Manners Monday: To email or not to email?

The CCM household is big on thank you notes. We may not be as prompt as we should be, especially during hectic times (i.e. The Dragonfly’s thank you notes from her birthday are still waiting to be written… pass me the Cone of Shame) but we still stick to handwriting thank you notes. It’s funny, some of my friends know how much we like to write thank you notes, that one of them actually forbade me from writing her a thank you note after she brought our family dinner after the birth of the Dragonfly. (Nina, that still makes me laugh!)

There is something about getting that special little note in the mail. After all, we tend to only get bills or junk mail in our mailboxes these days, thanks to electronic communication. You might get lucky and receive a card or two on your birthday, and of course Christmas brings with it loads of mail in the box, but what about the other times of the year?

A letter in the mail, for whatever reason, is personal and thoughtful. It makes the recipient feel special, that you took the time out to sit down and put pen to paper. But admittedly, we are all very busy people and that could lead to unwritten thank you notes and a giver wondering, “Did they receive my gift? Did they like it? Did they notice it?” In that case, you have to think that an email thank you note would really suffice. It takes less than 5 minutes to sit down, type out an email and hit send and you are done. There’s no walking to the post office or making sure you have stamps (speaking of which… another price increase? Really?) No worries about your note arriving mangled or damaged or even worse… lost! But is it the same?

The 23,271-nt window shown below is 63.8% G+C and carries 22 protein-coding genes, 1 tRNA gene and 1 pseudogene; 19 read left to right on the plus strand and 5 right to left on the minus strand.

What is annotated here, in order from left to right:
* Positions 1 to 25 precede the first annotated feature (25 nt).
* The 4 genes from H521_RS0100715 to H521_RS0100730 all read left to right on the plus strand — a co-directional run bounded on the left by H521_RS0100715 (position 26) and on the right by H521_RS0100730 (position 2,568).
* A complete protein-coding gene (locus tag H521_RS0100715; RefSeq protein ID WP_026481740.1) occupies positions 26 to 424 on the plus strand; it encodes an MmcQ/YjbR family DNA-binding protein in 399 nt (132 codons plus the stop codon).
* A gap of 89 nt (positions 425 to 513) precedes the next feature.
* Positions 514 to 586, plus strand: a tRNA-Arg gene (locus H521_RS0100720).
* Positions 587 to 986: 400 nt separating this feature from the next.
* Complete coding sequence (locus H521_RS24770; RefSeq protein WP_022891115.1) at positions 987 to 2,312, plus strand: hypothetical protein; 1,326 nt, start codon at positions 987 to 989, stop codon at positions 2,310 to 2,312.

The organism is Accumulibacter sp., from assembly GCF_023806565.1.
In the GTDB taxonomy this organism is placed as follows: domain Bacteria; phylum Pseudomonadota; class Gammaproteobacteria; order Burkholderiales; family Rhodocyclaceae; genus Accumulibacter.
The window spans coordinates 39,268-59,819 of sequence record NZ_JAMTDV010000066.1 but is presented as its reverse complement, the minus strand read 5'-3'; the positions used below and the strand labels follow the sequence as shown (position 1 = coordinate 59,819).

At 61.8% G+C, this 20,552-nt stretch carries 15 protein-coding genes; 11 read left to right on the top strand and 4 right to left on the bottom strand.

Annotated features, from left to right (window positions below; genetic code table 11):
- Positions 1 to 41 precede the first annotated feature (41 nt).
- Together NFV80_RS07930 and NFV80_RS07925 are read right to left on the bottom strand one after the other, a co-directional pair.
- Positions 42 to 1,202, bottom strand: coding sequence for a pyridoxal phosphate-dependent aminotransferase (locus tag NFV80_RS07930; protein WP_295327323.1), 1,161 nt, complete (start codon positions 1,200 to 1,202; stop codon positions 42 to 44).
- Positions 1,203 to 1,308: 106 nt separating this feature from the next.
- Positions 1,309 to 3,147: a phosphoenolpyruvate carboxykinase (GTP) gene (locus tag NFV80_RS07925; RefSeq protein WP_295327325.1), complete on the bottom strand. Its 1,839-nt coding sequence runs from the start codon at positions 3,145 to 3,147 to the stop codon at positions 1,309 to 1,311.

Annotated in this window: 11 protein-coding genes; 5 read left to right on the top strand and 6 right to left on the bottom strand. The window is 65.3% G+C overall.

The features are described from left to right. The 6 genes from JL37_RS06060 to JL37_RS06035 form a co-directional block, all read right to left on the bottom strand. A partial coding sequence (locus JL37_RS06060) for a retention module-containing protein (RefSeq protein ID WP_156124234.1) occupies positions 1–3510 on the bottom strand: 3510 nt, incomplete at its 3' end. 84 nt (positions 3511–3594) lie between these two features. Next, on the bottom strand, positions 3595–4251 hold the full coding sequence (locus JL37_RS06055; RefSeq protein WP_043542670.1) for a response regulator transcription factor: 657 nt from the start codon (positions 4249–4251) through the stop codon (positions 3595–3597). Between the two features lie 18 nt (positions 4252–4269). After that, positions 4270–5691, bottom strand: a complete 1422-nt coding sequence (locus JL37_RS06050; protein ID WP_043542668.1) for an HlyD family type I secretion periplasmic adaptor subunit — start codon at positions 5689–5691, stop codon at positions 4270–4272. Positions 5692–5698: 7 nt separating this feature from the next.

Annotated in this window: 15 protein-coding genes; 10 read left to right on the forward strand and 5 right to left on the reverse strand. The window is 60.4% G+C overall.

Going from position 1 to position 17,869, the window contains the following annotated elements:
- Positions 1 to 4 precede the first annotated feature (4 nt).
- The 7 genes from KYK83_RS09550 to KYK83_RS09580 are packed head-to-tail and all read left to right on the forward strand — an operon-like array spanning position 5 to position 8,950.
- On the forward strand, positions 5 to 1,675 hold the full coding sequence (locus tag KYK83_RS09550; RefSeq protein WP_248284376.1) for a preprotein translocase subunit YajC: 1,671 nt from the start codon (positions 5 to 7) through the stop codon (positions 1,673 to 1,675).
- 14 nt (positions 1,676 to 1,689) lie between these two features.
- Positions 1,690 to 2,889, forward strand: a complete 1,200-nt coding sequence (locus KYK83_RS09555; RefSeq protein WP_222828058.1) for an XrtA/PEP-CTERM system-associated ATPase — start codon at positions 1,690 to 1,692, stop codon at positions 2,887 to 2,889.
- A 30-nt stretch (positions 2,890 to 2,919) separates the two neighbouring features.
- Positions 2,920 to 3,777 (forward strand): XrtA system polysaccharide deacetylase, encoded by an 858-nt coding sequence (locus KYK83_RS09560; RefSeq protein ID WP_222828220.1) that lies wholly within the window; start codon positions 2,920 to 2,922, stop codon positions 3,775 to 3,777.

There is debate out there about the merits of teaching cursive handwriting in schools. The thought is that people so seldom handwrite the written word and therefore, is learning how to write in cursive really needed or is it an antiquated throwback to the olden times? Sure, electronic copies last forever in the cloud, but is the romantic nature lost? Could you imagine your great-great grandchildren reading the emails that you and your honey shared and getting the same reaction as reading the handwritten love letters between your great-great grandparents?

There is a time and place for everything and in my humble opinion… heartfelt sentiments and thank you notes deserve ink, paper and a stamp. But that’s just me.

What do you think? To email or not to email? Is cursive a skill that kids should still learn or should it be let go?


Filed under etiquette, manners, monday

4 responses to “Manners Monday: To email or not to email?

  1. Wendy

    I agree, and I’m glad I’m not alone on tardiness 😉

    I’m a huge cursive advocate! But it’s because it’s faster to write so when kids Pre-write and draft (especially important on standardized tests!). Speed is important because kids think faster than they can write and lose valuable thoughts trying to put pen to paper. Kids writing cursive have less of a problem here.

  2. David

    I think it depends. Emails are fine for some, phone-calls for others, and hand-written for others. I think it’s important to be well-rounded. We’re well-rounded in other areas, so why not personal expression? For example, I can do odd jobs around the house, like changing light fixtures, fixing broken items, lately I had to re-learn the art of laundry and clothes-folding (not to mention bra-clasping-wife has a broken wrist :), basic hair cutting, minor auto repairs, making heavenly meals out of tough, cheap cuts of meat, to name a few. Today, people are too specialized. I watched “Are you smarter than a 5th grader?” on Game Show Network last night, and it’s amazing how a PhD doesn’t have a clue what a proper noun is…The only thing I want to specialize in is loving and serving the Lord…

    • David, you are quite the hubs!

      • David

        By God’s grace, I work hard at it. It’s not easy, but I know what my responsibility is-to provide for my family and get them all to enter heaven.

        Also, I wasn’t always that way, as I think I’ve told you. She has to put up with me and my weaknesses, too…

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